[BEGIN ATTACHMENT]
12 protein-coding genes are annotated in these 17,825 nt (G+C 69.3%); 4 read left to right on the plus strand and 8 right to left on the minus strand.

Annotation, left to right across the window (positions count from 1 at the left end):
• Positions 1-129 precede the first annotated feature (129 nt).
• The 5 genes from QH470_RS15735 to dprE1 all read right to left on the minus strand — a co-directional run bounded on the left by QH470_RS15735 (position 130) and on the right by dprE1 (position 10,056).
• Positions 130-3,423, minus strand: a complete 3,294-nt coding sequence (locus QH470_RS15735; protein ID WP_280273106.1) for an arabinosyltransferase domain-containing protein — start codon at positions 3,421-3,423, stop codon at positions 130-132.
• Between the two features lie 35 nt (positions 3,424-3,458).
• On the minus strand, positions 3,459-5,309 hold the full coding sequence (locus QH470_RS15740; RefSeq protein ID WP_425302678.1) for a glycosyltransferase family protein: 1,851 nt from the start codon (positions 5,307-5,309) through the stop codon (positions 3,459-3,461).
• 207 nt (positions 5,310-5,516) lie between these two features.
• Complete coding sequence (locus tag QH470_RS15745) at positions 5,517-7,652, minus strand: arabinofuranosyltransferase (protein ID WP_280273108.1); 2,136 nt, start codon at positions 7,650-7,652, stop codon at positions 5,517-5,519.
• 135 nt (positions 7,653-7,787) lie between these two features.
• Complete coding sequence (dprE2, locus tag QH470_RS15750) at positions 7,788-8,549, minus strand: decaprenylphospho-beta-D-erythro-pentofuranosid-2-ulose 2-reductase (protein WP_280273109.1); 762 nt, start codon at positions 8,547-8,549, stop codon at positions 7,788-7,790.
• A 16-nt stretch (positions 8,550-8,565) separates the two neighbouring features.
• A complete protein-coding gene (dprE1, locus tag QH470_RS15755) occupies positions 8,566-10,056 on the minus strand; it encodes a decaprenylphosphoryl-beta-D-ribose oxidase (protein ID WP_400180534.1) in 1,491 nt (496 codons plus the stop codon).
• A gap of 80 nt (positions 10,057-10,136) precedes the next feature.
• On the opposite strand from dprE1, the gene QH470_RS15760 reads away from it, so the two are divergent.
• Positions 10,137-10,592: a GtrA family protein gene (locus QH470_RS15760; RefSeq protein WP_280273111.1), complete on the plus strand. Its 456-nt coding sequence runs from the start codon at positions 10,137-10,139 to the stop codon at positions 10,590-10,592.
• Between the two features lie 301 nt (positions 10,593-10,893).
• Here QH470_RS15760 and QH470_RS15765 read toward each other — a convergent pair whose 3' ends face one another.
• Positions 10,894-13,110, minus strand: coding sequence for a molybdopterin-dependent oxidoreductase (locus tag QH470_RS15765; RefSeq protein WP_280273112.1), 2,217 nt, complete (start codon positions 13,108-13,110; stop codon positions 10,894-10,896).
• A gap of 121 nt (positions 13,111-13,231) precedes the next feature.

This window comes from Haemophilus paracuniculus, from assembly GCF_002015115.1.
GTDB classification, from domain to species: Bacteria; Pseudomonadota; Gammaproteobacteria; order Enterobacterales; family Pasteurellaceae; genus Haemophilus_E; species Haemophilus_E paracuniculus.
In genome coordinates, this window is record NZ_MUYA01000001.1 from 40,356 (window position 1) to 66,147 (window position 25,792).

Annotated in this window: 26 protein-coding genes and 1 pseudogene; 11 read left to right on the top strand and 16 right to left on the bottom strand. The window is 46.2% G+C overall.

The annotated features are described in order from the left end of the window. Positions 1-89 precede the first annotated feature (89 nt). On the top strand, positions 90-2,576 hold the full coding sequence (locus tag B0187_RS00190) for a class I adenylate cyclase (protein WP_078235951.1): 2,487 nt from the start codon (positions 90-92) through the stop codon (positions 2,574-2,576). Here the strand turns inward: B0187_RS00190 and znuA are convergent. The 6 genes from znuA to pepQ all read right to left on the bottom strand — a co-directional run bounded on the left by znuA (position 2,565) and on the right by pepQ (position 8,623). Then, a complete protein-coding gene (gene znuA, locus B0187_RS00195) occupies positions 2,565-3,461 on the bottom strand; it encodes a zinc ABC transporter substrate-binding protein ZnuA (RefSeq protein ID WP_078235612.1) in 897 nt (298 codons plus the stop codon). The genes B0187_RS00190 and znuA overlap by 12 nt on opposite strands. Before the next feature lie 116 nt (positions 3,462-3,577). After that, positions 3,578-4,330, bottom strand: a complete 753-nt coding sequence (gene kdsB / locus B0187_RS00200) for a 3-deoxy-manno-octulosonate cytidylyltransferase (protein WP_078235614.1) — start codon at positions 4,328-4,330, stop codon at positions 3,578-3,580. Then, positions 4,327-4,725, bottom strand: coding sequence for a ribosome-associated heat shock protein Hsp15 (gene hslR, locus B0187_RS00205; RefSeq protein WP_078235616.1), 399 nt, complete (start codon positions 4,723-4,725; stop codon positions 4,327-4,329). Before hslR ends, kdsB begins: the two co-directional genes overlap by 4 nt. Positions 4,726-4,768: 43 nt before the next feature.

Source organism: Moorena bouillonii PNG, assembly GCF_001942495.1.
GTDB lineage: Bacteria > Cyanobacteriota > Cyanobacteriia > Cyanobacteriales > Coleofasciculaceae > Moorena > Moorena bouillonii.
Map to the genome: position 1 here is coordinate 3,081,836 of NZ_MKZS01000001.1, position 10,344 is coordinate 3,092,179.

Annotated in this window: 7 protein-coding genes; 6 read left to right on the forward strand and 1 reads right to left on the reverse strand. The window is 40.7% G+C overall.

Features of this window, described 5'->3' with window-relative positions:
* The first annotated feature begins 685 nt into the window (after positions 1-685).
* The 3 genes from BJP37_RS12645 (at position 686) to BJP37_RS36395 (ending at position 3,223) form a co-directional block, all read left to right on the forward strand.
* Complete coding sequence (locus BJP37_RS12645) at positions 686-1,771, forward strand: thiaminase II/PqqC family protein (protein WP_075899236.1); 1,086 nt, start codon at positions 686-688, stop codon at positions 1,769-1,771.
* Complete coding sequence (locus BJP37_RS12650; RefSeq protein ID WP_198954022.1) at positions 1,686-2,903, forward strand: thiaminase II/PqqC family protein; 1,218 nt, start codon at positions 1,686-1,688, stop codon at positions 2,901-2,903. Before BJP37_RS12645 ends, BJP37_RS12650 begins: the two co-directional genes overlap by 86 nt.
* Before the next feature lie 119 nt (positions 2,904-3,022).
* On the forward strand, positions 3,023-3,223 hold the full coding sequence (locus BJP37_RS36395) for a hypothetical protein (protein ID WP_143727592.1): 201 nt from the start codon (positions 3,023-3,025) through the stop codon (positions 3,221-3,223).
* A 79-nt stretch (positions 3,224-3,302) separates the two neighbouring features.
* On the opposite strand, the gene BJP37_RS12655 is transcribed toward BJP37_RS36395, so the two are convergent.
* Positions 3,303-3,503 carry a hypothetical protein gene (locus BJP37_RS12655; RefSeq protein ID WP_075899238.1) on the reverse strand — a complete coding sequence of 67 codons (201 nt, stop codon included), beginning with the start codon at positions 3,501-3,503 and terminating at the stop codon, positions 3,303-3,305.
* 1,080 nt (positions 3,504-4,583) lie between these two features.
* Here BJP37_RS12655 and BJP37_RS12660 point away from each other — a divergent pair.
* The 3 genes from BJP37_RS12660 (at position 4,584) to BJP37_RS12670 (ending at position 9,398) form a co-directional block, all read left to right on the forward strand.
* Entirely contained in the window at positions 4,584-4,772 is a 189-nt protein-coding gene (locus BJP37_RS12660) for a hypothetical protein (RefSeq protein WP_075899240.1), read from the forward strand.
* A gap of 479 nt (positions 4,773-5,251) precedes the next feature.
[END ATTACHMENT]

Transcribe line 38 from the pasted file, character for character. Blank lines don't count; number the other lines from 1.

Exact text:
* On the opposite strand, the gene BJP37_RS12655 is transcribed toward BJP37_RS36395, so the two are convergent.